On September 27, 2006, following a jury trial in Philadelphia County, Pennsylvania, Plaintiff was convicted of the following offenses under docket number CP-51-CR0108131-2004: murder of the second degree, robbery-inflict serious bodily injury; burglary and criminal conspiracy to engage in murder. (Doc. 42 at 33, Criminal Docket Sheet). On November 21, 2006, the trial court sentenced Hall to a mandatory sentence of LIFE on the charge of murder of the second degree, with the burglary and robbery merging with the murder charge. Id. Plaintiff was sentenced to a 100 to 200 month term of imprisonment on the criminal conspiracy charge, to run consecutive to the murder sentence. Id. Post-sentence motions were filed on November 30, 2006 and denied on April 3, 2007. Id.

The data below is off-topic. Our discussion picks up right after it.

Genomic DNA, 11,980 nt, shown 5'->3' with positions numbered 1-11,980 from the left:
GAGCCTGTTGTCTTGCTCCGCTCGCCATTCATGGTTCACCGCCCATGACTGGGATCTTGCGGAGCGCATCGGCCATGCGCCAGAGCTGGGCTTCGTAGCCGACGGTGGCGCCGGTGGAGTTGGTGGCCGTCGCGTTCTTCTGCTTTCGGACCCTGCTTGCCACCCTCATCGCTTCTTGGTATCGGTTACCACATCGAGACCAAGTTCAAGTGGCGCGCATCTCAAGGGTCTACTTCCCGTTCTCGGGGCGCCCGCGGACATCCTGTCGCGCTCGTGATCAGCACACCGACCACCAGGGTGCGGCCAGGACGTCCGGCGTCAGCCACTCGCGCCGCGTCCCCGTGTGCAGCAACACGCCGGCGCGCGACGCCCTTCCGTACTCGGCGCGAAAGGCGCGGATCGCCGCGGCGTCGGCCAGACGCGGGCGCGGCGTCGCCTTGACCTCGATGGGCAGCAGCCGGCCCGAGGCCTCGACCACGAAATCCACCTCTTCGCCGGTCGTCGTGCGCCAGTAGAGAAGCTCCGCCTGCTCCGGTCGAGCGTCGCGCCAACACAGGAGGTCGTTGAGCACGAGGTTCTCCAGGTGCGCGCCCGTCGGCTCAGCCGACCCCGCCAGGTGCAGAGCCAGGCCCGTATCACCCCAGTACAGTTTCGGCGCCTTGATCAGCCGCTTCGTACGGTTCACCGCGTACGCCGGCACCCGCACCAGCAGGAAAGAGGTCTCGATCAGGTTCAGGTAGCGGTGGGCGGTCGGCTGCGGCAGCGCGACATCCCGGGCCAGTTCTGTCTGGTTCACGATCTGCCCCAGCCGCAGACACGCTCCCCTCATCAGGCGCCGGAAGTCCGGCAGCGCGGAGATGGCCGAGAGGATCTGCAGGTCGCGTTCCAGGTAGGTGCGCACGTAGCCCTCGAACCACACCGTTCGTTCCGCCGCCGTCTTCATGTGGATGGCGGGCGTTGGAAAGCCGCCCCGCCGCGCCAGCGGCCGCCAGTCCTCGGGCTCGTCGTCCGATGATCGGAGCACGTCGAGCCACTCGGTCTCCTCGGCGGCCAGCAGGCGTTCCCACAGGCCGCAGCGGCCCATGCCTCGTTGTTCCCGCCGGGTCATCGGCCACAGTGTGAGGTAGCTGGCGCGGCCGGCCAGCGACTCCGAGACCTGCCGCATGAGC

On April 27, 2007, a notice of appeal was filed at 1135 EDA 2007 in the Superior Court of Pennsylvania. Id. The Superior Court denied Plaintiff’s appeal ...